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This is absolutely a masterpiece. Alex Kerr is considered one of the premier Japanologists in the world today and it is easy to see why. Kerr frames each chapter around an important part of his life in Japan, and then expands to include history, cultural studies, and personal reflections of each subject. While lifting up and celebrating the myriad treasures of Japanese history, Kerr is not shy about lamenting the loss of the important cultural artifacts that is currently happening in the modern world. Lost Japan provides a deeper look at Japanese life than most American books cover, forsaking the oft-discussed big cities and salary-man culture in reverence of a more traditional, mindful way of living that is quickly evaporating. A must-read. ~ Reviewed by Chris Linendoll
A fun and casual look at the modern "geek culture" of Japan. Featuring plenty of photos, and easy to read passages, this is accessible to everyone who has ever wanted to visit. Every facet of geekdom is celebrated here, along with tips for travelers hoping to experience these wonders on their own. A perfect companion to more traditional travel guides. ~ Reviewed by Chris Linendoll
This slim little novella is a quick read, but not quickly dismissed. An odd, quirky tale of a schoolteacher and her new companion, I'm still unsure of what exactly happened. But I know I liked it. ~ Reviewed by Chris Linendoll
Videogame development has often been described as a hellscape of dark rooms, tight deadlines, low pay, and lost social lives. The men and women (mostly men, sadly) in the trenches however, often say there's nothing else they'd rather be doing. Creating a game is an art form for the 21st century, turning 0s and 1s into sweeping epics that can rival the emotional impact of any Hollywood blockbuster.
In Blood, Sweat, and Pixels:The Triumphant, Turbulent Stories Behind How Video Games Are Made Jason Schreier , editor of games journalism site Kotaku dives deep into the development cycles of several major games of the past decade, bringing to light the very human stories behind these ground-breaking games.
Hardships are endured during nearly every game's development, often including mind-crushing periods of "crunch" often involving 100+ hour work weeks. One developer tells Schreier early on that "it's a miracle that ANY game gets made" and after following the ups and downs, often over a period of years of development, that becomes abundantly clear here. Egos are bruised, employees are fired, and things go "back the drawing board" so often that it is likely to give you whiplash.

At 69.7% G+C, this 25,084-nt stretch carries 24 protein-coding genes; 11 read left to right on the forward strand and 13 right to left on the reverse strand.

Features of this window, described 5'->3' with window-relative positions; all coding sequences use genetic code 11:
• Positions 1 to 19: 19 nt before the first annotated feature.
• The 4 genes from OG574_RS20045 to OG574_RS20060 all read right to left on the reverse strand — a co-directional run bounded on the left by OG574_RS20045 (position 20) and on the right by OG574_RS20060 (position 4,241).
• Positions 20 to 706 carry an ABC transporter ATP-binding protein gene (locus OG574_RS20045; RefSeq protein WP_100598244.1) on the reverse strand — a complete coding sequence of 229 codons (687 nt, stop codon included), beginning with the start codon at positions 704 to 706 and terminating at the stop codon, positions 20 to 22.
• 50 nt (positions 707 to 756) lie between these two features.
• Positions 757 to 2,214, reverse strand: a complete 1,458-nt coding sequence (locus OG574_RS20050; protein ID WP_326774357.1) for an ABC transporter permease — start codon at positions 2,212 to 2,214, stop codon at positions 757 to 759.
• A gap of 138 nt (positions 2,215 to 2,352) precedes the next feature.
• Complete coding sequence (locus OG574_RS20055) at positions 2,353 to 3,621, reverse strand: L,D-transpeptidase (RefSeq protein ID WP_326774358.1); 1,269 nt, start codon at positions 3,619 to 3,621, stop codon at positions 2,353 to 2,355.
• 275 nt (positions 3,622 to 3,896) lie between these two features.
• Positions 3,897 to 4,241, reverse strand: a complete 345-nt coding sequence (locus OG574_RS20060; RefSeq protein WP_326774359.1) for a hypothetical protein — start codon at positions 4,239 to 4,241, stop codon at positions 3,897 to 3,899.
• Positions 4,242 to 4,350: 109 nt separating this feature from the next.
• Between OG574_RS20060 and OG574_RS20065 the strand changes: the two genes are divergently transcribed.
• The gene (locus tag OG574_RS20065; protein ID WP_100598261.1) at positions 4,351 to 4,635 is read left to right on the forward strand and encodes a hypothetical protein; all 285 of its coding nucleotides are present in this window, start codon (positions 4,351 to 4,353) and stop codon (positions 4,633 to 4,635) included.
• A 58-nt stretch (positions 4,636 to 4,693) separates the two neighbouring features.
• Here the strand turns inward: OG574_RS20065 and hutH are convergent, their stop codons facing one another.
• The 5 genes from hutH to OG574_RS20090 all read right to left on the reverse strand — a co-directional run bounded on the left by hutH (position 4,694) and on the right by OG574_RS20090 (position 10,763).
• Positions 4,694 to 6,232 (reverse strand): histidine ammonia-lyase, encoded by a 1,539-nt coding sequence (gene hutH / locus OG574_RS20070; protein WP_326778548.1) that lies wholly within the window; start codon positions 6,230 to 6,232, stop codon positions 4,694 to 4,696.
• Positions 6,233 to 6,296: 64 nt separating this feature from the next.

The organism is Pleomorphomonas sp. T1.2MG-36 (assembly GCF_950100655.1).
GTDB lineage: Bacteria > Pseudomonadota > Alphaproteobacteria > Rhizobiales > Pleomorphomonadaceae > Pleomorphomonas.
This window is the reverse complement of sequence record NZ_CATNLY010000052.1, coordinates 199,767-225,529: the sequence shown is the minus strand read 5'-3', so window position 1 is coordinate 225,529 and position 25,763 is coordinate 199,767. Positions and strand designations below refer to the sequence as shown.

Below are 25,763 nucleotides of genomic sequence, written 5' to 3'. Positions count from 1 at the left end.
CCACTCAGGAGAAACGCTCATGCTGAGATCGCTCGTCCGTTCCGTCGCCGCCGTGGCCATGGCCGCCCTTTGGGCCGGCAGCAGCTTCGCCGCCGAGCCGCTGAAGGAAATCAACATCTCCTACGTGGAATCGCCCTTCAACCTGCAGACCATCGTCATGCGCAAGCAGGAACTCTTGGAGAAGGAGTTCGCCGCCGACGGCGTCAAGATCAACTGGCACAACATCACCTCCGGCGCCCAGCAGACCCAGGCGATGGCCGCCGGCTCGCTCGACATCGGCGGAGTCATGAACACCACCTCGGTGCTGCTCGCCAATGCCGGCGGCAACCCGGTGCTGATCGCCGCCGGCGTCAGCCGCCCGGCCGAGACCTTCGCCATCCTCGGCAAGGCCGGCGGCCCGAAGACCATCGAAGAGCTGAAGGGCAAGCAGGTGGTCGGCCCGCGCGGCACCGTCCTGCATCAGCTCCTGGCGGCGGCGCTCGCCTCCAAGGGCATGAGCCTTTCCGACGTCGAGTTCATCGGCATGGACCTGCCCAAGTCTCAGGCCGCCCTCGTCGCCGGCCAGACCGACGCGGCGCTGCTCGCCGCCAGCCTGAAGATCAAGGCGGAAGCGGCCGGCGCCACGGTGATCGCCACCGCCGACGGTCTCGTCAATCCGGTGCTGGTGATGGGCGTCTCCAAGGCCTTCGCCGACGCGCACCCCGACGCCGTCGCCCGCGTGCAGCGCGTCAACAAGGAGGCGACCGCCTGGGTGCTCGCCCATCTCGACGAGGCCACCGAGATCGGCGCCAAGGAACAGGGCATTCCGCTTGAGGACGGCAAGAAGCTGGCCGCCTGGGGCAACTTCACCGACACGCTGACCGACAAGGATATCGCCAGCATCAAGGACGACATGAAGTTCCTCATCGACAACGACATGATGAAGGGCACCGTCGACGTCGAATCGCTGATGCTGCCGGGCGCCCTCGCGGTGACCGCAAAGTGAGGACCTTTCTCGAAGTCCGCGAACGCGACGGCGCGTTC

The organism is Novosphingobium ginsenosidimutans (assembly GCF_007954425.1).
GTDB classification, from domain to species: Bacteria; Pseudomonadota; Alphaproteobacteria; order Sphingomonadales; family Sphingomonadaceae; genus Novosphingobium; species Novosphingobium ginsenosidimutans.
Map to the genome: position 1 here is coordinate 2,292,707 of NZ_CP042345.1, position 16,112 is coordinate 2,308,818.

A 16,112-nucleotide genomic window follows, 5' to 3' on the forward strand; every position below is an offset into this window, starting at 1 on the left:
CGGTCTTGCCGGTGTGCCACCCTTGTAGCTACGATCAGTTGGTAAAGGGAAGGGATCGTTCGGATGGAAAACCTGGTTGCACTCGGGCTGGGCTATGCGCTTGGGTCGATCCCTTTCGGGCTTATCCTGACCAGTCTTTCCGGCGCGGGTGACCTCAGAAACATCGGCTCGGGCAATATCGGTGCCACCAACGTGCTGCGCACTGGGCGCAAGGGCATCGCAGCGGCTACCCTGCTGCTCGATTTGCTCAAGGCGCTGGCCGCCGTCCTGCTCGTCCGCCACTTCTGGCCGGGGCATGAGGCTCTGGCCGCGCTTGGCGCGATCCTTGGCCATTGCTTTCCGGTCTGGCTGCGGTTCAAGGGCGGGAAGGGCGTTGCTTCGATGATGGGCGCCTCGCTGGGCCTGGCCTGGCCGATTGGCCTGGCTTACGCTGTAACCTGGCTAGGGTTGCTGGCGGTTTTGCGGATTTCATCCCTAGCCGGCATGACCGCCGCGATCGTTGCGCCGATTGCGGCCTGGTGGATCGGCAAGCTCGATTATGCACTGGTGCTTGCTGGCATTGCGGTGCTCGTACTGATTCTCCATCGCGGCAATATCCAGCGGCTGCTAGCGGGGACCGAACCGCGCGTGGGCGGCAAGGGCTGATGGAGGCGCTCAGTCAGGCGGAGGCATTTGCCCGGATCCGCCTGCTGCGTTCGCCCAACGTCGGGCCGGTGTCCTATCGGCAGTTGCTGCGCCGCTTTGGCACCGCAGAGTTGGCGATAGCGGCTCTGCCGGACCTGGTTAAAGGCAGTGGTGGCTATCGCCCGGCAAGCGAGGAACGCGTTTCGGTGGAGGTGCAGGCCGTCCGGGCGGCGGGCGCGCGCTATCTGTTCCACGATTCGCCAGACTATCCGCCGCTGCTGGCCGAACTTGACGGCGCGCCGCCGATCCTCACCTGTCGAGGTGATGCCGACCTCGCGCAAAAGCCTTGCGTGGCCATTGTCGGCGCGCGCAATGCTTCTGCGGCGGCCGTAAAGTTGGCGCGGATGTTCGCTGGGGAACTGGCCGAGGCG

During the development of "Destiny", a science fiction shooter from the makers of the best-selling "Halo" series, one executive tells media that it's lore and cultural impact will rival that of the Lord of the Rings, or Star Wars. Only weeks later though, the entire story is rebooted and patched together by the team after internal testing find its plot line confusing and, even worse, boring.
Another chapter follows the years long creation of farming simulator "Stardew Valley" which started as a one-man developed love letter to classic Nintendo series Harvest Moon, but quickly grew into nearly a decade of seclusion and financial strain for its programmer. All is rewarded in the end though, as Stardew Valley achieves mega success and near-overnight millions for the developer.
Not all stories end well here, as is often the case in videogames. LucasArts, the now-defunct game development arm of Lucasfilm, was hard at work on a game titled Star Wars 1313, which was revealed to the public in a massively successful demo at industry trade show E3 2012. Sadly, the game was ultimately cut, as was the entirety of LucasArts after Disney purchased Lucasfilm in 2013.
Hundreds of talented artists and programmers were suddenly without jobs or insurance. This was not an isolated incident. Recently, several movements to unionize this industry have gained traction, as major development houses and publishers cut jobs across the board. Schreier's warts-and-all look at the industry is a welcome look behind the curtain, and ultimately, and crucial document into the necessity of protecting the often young and hungry people in the games industry. A must-read for anyone interested in gaming, digital production, or behind the scenes looks at an often secretive industry. ~ Reviewed by Chris Linendoll
I LOVE THIS BOOK!!!! Seriously, this should be required reading for everyone looking to make a house into a home. Orlando Soria is the fabulous design wizard we all want in our lives, but most of us are sorely lacking. This book is not only a fantastic resource design, but it is LAUGH OUT LOUD funny. This is wonderful for fans or Queer Eye, or those who wish HGTV was a little more fun. ~ Reviewed by Chris Linendoll